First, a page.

I always hear Mel Gibson’s voice shouting this from that final, heroic scene of Braveheart when I think of this word.
Freedom is such a powerful thing. It is the thing most cherished by those who do not have it, and the thing we hold as one of our highest ideals, and yet I wonder how much we are aware of the weight that this freedom brings.
Existentialist philosophers warn us that freedom carries with it a tremendous weight; in fact, Jean Paul Sartre writes that we are “condemned to be free.” In Paradise Lost, God says of man that he was created “freely to stand or fall.” In Sartre’s novel, Nausea, the main character suffers violently once he learns that indeed he does exist in complete freedom.
What, then, seems to be the problem? Why would freedom affect us so? I believe that, were we to really take into consideration what free will means for us, we too might stagger from the blow.
Here is what I mean.
I often ask my students why anyone would willingly make a bad decision given what we know about the consequences of our choices. Why would I engorge myself on more food than I need, knowing what it does to my health, self-image, and the general feeling of malaise I feel after doing so? Why would I do something I know is illegal, unethical, immoral, or damaging either to myself or to others? The simple answer, I believe, is that we live to gratify our basest instincts in the moment. Aristotle was right when he said that evil is the weak-willed refusal to be virtuous.
The problem is this: I must choose. I am condemned to make of my own existence what I will. I have never once, in 37 years of living, made a bad decision because someone forced me into it. I have never done anything I regretted because someone held a gun to my head or forced me against my will. Rather, every decision came when I chose my own self glorification or self gratification in the moment over doing the difficult work of abstaining for a future vision of wholeness. It’s easier to eat donuts, fast food, and candy bars than it is to say “no” to those things, make time to hit the gym, and count my calories.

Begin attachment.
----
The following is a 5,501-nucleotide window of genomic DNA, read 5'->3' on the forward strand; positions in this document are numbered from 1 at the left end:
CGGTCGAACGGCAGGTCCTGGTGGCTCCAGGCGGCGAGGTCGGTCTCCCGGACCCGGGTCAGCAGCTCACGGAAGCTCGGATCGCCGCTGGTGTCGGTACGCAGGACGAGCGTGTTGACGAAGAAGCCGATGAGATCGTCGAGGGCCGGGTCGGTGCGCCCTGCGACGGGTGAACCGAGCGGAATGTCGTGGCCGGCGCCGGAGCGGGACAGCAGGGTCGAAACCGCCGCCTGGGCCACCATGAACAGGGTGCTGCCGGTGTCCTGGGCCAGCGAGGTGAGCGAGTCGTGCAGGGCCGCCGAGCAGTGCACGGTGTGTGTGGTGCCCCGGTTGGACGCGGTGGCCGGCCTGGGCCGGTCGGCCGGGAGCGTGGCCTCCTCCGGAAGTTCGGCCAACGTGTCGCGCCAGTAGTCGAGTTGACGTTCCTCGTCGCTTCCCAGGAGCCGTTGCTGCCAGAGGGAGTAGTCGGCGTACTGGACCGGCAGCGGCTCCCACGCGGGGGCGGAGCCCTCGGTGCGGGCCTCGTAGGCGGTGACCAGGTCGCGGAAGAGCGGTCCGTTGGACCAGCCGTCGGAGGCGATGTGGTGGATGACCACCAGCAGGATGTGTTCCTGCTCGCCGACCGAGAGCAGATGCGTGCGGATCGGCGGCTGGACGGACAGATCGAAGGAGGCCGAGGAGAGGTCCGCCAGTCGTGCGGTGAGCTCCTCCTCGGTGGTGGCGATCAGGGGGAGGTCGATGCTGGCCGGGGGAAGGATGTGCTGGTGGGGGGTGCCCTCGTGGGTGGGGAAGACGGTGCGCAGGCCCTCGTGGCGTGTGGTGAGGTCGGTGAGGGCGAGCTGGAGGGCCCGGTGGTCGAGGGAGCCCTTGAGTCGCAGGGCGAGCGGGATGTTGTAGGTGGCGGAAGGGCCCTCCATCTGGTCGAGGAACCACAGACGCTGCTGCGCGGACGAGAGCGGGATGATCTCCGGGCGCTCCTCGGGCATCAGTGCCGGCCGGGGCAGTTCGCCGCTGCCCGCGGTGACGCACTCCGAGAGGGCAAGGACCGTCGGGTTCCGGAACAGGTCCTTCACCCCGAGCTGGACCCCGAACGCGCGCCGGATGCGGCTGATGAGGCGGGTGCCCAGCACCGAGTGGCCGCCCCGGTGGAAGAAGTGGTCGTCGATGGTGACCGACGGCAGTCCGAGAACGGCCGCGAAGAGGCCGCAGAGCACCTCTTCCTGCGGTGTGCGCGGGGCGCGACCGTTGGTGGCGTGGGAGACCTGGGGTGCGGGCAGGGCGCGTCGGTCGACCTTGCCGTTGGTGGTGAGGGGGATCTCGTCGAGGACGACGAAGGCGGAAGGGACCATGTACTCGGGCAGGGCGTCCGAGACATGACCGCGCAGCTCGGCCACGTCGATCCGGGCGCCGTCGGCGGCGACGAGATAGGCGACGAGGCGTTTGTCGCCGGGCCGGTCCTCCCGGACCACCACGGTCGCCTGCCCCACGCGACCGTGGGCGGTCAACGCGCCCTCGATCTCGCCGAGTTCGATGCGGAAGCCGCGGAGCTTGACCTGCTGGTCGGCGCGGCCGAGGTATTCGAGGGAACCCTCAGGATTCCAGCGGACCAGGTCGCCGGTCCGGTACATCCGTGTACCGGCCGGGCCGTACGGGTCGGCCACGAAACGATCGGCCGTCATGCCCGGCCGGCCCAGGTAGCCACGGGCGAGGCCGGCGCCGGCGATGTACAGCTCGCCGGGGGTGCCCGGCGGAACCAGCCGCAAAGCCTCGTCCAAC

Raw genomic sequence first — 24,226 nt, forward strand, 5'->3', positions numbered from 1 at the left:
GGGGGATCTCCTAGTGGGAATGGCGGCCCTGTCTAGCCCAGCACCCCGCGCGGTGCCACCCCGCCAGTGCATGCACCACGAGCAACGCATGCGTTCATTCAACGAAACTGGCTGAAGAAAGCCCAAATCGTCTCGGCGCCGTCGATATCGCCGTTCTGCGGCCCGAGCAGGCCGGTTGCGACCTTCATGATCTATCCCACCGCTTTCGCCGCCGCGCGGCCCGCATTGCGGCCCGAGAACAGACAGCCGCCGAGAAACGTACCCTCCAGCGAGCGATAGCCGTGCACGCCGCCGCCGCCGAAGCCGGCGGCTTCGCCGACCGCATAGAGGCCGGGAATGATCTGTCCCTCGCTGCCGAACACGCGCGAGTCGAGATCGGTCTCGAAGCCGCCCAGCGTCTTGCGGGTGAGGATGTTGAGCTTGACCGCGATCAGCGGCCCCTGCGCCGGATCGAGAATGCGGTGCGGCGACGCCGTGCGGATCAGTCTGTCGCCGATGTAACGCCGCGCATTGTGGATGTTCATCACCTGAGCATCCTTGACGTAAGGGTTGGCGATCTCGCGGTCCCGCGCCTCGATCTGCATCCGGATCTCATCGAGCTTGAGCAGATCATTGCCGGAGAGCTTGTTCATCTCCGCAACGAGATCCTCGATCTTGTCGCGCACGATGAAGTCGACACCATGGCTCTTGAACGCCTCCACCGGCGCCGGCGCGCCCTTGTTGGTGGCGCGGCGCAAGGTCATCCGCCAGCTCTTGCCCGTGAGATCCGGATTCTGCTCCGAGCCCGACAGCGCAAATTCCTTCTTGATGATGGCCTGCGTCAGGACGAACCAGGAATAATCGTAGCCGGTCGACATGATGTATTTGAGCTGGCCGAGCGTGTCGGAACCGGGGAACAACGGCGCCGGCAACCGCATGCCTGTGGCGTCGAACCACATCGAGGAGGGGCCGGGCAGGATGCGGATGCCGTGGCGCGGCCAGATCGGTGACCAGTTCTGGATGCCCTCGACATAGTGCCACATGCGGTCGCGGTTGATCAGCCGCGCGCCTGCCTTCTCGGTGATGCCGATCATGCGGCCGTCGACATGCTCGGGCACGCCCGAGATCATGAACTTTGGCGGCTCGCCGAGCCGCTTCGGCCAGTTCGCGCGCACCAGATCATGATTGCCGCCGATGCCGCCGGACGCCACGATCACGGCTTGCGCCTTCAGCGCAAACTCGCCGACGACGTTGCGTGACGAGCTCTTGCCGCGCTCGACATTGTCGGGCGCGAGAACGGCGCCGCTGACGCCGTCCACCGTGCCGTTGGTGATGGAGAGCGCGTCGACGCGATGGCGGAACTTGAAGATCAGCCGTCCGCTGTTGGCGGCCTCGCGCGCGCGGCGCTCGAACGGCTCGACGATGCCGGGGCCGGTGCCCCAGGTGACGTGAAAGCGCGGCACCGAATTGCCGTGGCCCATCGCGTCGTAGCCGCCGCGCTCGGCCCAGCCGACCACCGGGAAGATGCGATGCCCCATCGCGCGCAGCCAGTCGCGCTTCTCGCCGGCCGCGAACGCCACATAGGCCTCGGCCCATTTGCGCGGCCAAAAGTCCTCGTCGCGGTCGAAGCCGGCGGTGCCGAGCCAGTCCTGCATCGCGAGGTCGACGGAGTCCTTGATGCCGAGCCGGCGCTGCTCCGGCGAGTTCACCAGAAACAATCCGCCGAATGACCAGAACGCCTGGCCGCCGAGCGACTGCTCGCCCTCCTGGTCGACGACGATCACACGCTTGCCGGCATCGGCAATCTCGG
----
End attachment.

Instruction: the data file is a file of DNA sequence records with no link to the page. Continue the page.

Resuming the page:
Free will is the tremendous burden we each bear. We are free to stand or fall. And this applies to little things as well as big. I am free to choose wisely or selfishly, free to eat healthily or not, free to be kind or not, free to satisfy my base desires or choose virtue, free to spend every night lost in mindless tv/internet time or interacting meaningfully with my kids, free to read a good book or take an art class or learn a new skill or to make another excuse, free to say no to “desires” and yes to deeper “longings”; in short, I am free to make of my life what I will. There is no “future me” awaiting me ten years from now; there is only the me I chose to make out of the choices I take now.
The great question of free will is this: now that I have it, what will I do with it? It is the great burden of humanity and the reason I think we spend so much money on entertainment–we seem to prefer a numbed existence to one that requires thoughtful engagement in our own creation. (See my previous blog post “The Cost of Entertainment” for more on this).
The grandfather of existentialism, Soren Kierkegaard, says that it is not until we stare into the abyss of our own mortality that we know how to find that one thing in life for which we would live and die.
Do we have the courage to face the abyss of our existence? Can we learn to bear the weight of our freedom? Will we do the difficult work of choosing virtue and wisdom? Will we use our free will to make of ourselves better persons and thus a better world?
I pray it so.